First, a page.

Celebrating the Bicentenary of Mary Shelley’s Frankenstein in Bologna

Celebrating the Bicentenary of Mary Shelley’s Frankenstein in Bologna

This year marks the bicentenary of Mary Shelley’s Frankenstein, a novel that, while published 200 years ago, continues to enthral readers and critics in the present day. Thousands of events around the world were held, in particular, on the 31st of October of this year – Halloween – to mark the anniversary of the book and pay homage to its legacy in literary, artistic, and scientific pursuits.

A flashmob of dancers perform scenes from Frankenstein in the streets of Bologna


Staff and students of the University of Bologna situated themselves as part of Shelley’s international fanbase by organising a number of events as part of two conferences held in September and October 2018. From the 19-21st of September, the Department of Modern Languages, Literatures, and Cultures at the University of Bologna hosted a joint international conference titled ‘Mary Shelley’s Frankenstein, 1818–2018: Circuits and Circulation’ with the Centro Interuniversitario per lo Studio del Romanticismo (CISR), the British Association for Romantic Studies (BARS), the ERA (European Romanticism in Association), Cardiff University, and The Open University.


Roundtable discussion ‘Mostri, Scienza, Contesti e Media’ [Monsters, Science, Contexts and Media] at the Salaborsa library


From the 30th-31st October 2018, a second conference was organised by the department in collaboration with other organisations and individuals in Bologna, called ‘Frankenreads in Bologna’. This conference contained a number of mini-events, including a beautifully curated exhibition of books and items relating to Frankenstein, also situating the novel within a historical context by displaying Shelley’s family tree and her other works of fiction alongside movie adaptions and spin-off fiction inspired by the novel. The department also led a roundtable discussion entitled ‘Mostri, Scienza, Contesti e Media’ [Monsters, Science, Contexts and Media], held at the Salaborsa library in Piazza Maggiore on the 31st of October. The department joined forces with other organisations in Bologna to contribute to a variety of events around the city: Professors Crisafulli and Baiesi, for example, introduced screenings of two Frankenstein films at the Bologna Cinema Lumière; Professor Crisafulli also introduced to the public a sculpture created by artist Guy Lydster and inspired by Frankenstein, which is currently on display in via IV novembre.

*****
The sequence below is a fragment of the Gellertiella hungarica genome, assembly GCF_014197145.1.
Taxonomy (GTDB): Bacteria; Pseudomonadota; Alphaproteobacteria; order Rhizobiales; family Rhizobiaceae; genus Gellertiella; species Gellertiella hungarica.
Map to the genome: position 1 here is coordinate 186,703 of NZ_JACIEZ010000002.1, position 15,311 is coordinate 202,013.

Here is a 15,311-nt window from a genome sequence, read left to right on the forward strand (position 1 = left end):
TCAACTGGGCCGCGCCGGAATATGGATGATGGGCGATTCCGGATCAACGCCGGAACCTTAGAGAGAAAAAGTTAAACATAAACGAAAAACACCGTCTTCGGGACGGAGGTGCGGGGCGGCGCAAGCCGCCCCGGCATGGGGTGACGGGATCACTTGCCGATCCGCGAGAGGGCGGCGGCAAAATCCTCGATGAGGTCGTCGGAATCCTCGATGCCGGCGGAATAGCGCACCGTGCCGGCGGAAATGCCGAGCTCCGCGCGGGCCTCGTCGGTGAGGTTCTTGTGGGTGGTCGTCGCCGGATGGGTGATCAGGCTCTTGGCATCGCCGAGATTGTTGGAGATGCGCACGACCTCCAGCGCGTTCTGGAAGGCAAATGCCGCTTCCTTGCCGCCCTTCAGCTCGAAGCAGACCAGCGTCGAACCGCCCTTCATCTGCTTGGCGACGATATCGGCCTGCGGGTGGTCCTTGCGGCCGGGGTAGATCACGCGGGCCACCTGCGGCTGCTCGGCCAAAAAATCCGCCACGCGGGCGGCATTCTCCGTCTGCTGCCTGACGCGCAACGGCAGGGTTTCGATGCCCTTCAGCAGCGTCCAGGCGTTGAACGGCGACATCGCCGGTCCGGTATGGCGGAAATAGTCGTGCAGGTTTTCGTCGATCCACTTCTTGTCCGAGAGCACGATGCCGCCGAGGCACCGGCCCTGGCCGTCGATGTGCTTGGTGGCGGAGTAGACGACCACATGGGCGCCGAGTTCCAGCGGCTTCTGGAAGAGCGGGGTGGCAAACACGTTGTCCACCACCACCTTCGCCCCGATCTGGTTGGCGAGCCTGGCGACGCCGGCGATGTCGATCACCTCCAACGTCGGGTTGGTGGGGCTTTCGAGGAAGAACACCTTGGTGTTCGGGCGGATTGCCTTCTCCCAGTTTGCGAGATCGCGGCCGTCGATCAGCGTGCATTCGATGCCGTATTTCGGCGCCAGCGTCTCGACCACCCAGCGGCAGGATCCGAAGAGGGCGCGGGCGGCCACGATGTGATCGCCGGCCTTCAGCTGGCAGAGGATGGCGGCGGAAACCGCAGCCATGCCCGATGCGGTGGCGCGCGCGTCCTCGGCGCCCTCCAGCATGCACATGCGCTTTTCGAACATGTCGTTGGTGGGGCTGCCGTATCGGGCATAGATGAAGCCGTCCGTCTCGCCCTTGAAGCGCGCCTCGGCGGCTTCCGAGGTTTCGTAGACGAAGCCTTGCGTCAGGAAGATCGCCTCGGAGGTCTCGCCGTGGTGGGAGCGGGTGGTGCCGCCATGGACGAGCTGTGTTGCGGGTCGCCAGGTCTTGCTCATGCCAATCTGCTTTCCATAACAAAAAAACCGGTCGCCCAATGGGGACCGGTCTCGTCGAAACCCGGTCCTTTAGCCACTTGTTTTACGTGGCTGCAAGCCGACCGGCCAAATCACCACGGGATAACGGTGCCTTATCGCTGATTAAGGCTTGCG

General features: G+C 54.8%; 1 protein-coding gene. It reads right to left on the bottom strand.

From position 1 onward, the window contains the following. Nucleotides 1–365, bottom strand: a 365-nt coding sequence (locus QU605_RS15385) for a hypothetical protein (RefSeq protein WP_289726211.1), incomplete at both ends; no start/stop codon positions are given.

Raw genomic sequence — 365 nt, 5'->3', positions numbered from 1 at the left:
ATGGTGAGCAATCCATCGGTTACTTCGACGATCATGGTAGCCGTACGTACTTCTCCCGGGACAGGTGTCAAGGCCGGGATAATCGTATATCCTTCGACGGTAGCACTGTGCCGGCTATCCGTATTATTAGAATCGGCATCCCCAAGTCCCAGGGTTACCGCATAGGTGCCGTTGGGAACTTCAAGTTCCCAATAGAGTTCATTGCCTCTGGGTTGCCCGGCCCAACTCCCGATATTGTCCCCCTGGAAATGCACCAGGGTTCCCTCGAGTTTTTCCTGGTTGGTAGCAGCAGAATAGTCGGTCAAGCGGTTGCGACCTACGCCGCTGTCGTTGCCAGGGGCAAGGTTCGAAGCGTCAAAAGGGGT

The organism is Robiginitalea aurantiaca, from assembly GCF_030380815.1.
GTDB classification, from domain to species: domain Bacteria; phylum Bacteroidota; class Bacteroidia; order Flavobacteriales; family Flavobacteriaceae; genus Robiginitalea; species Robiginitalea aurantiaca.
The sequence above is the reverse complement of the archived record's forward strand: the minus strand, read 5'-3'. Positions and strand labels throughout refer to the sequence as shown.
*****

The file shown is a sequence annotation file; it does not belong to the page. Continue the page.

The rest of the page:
In addition to this, doctoral students from the department held a series of readings of Frankenstein around the city. This mini-event integrated GRACE researchers Eleanor Drage and Wilmarie Rosado Perez within ‘Frankenreads’ events that took place around the globe on the 30th and 31st of October to celebrate the novel’s bicentenary. 

GRACE researcher Eleanor Drage reading extracts from Shelley’s Frankenstein at the Orlando Associazione delle Donne, Bologna


Eleanor Drage recites an extract from Frankenstein at the Art Hotel Orologio, Bologna


We took Frankenstein into the public arena by reading extracts from the novel on a number of occasions and in several locations throughout the city during these two days: in the open courtyard of L’Associazione Orlando; in Piazza Santo Stefano; in Bologna’s Salaborsa as part of the  ‘Mostri, Scienza, Contesti e Media’ roundtable; and at the reception of the Frankenstein bicentenary at the Art Hotel Orologio, where members of Bologna’s academic community were gathered with artists, patrons of the arts, friends of Bologna University, and Shelley enthusiasts. 

Here’s to another 200 years of Frankenstein!



Mary Shelley’s account of a scientist who brings a man to life was inspired by trends in biology in her era, particularly  Galvanism, which is today a term used to signify the contraction of a muscle when stimulated by an electric current. Galvanism is named after Luigi Galvani, a scientist who ran electricity through dissected animals (particularly frogs) in the late 18th century, and has since been recognised as the pioneer of bioelectromagnetics. Galvani graduated with a double degree in Philosophy and Medicine from the University of Bologna in 1759, creating a special tie between the city and Shelley’s internationally celebrated novel.

Doctoral Candidates reading Frankenstein in Piazza Maggiore

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